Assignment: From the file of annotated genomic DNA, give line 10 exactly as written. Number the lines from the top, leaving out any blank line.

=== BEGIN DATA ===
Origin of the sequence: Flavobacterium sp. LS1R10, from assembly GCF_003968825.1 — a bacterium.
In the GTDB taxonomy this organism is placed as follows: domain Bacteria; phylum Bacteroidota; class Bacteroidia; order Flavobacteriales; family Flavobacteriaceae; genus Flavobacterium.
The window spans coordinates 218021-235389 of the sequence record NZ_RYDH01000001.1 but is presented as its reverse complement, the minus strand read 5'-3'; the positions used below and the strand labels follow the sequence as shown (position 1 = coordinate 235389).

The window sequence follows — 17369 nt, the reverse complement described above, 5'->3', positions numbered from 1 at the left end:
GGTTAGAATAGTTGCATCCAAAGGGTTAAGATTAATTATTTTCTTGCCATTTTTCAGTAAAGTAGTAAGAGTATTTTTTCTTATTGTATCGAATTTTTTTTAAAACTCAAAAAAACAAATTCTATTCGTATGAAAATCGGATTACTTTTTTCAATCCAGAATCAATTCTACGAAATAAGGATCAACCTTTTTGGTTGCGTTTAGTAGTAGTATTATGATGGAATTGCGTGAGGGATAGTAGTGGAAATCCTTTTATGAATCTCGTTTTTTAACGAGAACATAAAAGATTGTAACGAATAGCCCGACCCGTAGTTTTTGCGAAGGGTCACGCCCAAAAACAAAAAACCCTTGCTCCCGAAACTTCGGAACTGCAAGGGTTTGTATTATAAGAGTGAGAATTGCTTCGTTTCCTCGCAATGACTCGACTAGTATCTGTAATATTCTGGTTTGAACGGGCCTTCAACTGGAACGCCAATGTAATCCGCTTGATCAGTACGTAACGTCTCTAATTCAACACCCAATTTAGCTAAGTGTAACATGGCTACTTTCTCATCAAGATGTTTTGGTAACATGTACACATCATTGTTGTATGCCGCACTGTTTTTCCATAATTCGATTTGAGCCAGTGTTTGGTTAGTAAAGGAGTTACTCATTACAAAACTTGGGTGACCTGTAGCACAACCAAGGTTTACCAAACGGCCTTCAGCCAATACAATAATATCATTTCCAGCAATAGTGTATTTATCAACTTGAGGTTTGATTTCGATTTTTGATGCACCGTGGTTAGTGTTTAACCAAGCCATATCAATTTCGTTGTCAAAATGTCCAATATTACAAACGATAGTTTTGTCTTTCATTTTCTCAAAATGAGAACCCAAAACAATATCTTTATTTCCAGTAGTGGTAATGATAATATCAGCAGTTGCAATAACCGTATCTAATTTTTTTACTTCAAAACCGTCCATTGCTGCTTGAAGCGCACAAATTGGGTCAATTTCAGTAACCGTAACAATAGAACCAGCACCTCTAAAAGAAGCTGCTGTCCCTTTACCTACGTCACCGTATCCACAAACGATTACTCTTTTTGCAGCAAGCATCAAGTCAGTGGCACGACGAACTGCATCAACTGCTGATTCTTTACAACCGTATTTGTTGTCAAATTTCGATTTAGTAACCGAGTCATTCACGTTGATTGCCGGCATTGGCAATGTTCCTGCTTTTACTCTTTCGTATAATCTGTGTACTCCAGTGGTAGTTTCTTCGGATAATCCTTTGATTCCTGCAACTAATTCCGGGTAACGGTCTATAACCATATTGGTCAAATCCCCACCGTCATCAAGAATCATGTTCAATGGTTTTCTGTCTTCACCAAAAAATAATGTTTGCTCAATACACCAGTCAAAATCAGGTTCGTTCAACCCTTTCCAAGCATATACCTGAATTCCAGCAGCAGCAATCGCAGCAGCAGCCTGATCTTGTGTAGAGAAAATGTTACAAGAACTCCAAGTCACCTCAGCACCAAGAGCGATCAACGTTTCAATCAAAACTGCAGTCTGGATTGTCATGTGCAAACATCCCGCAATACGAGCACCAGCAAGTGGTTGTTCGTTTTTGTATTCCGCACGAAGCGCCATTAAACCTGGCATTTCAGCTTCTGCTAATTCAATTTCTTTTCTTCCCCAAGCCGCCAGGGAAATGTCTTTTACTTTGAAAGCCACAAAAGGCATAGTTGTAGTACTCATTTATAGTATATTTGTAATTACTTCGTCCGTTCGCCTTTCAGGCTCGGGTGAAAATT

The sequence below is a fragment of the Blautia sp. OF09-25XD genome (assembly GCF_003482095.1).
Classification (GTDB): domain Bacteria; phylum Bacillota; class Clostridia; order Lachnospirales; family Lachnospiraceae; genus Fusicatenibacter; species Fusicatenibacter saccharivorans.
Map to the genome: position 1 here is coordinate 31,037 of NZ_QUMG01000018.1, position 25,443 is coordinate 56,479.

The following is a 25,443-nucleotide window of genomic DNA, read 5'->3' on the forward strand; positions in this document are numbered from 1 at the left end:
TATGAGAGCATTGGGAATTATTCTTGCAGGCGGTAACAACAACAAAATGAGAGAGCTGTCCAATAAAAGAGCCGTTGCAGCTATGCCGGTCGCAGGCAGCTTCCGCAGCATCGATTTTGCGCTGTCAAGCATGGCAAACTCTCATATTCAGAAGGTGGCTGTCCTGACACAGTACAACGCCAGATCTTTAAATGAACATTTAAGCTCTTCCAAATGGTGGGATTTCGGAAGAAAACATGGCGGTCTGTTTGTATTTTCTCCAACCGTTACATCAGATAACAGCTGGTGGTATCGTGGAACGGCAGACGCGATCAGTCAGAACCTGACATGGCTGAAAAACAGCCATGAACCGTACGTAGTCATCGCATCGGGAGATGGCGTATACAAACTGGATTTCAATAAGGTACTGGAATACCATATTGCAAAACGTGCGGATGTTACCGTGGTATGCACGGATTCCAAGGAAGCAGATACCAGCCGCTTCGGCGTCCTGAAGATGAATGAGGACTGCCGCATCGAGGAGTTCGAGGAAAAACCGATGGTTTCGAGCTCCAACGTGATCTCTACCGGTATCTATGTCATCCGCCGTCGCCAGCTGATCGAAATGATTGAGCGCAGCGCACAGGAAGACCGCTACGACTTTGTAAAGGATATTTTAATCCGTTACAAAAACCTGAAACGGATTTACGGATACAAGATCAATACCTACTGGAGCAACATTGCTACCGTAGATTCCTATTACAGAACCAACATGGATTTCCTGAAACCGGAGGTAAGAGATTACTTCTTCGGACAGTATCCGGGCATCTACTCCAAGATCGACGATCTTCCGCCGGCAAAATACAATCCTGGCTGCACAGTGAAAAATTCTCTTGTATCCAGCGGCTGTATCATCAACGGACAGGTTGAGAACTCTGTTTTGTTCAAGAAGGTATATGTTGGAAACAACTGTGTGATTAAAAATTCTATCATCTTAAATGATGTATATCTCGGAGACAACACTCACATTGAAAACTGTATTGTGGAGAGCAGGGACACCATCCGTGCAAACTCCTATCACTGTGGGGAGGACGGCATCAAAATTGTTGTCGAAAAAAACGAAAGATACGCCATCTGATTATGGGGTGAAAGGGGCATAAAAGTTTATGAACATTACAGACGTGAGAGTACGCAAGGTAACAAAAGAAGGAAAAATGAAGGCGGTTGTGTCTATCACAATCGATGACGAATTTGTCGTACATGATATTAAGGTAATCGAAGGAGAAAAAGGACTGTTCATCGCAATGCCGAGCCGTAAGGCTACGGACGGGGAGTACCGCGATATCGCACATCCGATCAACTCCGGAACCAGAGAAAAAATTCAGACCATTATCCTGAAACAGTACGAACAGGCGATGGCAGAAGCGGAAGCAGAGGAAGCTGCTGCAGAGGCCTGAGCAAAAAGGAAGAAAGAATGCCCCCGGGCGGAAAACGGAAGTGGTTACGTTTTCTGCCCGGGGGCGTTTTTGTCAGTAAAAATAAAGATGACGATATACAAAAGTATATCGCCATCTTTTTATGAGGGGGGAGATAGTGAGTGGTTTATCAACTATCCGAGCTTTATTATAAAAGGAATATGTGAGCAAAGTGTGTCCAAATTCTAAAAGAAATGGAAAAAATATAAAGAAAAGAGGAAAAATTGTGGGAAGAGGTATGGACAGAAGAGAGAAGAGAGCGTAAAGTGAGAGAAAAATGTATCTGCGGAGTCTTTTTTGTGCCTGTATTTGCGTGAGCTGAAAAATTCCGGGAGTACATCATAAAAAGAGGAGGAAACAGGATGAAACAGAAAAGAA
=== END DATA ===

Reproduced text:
TATGAGAGCATTGGGAATTATTCTTGCAGGCGGTAACAACAACAAAATGAGAGAGCTGTCCAATAAAAGAGCCGTTGCAGCTATGCCGGTCGCAGGCAGCTTCCGCAGCATCGATTTTGCGCTGTCAAGCATGGCAAACTCTCATATTCAGAAGGTGGCTGTCCTGACACAGTACAACGCCAGATCTTTAAATGAACATTTAAGCTCTTCCAAATGGTGGGATTTCGGAAGAAAACATGGCGGTCTGTTTGTATTTTCTCCAACCGTTACATCAGATAACAGCTGGTGGTATCGTGGAACGGCAGACGCGATCAGTCAGAACCTGACATGGCTGAAAAACAGCCATGAACCGTACGTAGTCATCGCATCGGGAGATGGCGTATACAAACTGGATTTCAATAAGGTACTGGAATACCATATTGCAAAACGTGCGGATGTTACCGTGGTATGCACGGATTCCAAGGAAGCAGATACCAGCCGCTTCGGCGTCCTGAAGATGAATGAGGACTGCCGCATCGAGGAGTTCGAGGAAAAACCGATGGTTTCGAGCTCCAACGTGATCTCTACCGGTATCTATGTCATCCGCCGTCGCCAGCTGATCGAAATGATTGAGCGCAGCGCACAGGAAGACCGCTACGACTTTGTAAAGGATATTTTAATCCGTTACAAAAACCTGAAACGGATTTACGGATACAAGATCAATACCTACTGGAGCAACATTGCTACCGTAGATTCCTATTACAGAACCAACATGGATTTCCTGAAACCGGAGGTAAGAGATTACTTCTTCGGACAGTATCCGGGCATCTACTCCAAGATCGACGATCTTCCGCCGGCAAAATACAATCCTGGCTGCACAGTGAAAAATTCTCTTGTATCCAGCGGCTGTATCATCAACGGACAGGTTGAGAACTCTGTTTTGTTCAAGAAGGTATATGTTGGAAACAACTGTGTGATTAAAAATTCTATCATCTTAAATGATGTATATCTCGGAGACAACACTCACATTGAAAACTGTATTGTGGAGAGCAGGGACACCATCCGTGCAAACTCCTATCACTGTGGGGAGGACGGCATCAAAATTGTTGTCGAAAAAAACGAAAGATACGCCATCTGATTATGGGGTGAAAGGGGCATAAAAGTTTATGAACATTACAGACGTGAGAGTACGCAAGGTAACAAAAGAAGGAAAAATGAAGGCGGTTGTGTCTATCACAATCGATGACGAATTTGTCGTACATGATATTAAGGTAATCGAAGGAGAAAAAGGACTGTTCATCGCAATGCCGAGCCGTAAGGCTACGGACGGGGAGTACCGCGATATCGCACATCCGATCAACTCCGGAACCAGAGAAAAAATTCAGACCATTATCCTGAAACAGTACGAACAGGCGATGGCAGAAGCGGAAGCAGAGGAAGCTGCTGCAGAGGCCTGAGCAAAAAGGAAGAAAGAATGCCCCCGGGCGGAAAACGGAAGTGGTTACGTTTTCTGCCCGGGGGCGTTTTTGTCAGTAAAAATAAAGATGACGATATACAAAAGTATATCGCCATCTTTTTATGAGGGGGGAGATAGTGAGTGGTTTATCAACTATCCGAGCTTTATTATAAAAGGAATATGTGAGCAAAGTGTGTCCAAATTCTAAAAGAAATGGAAAAAATATAAAGAAAAGAGGAAAAATTGTGGGAAGAGGTATGGACAGAAGAGAGAAGAGAGCGTAAAGTGAGAGAAAAATGTATCTGCGGAGTCTTTTTTGTGCCTGTATTTGCGTGAGCTGAAAAATTCCGGGAGTACATCATAAAAAGAGGAGGAAACAGGATGAAACAGAAAAGAA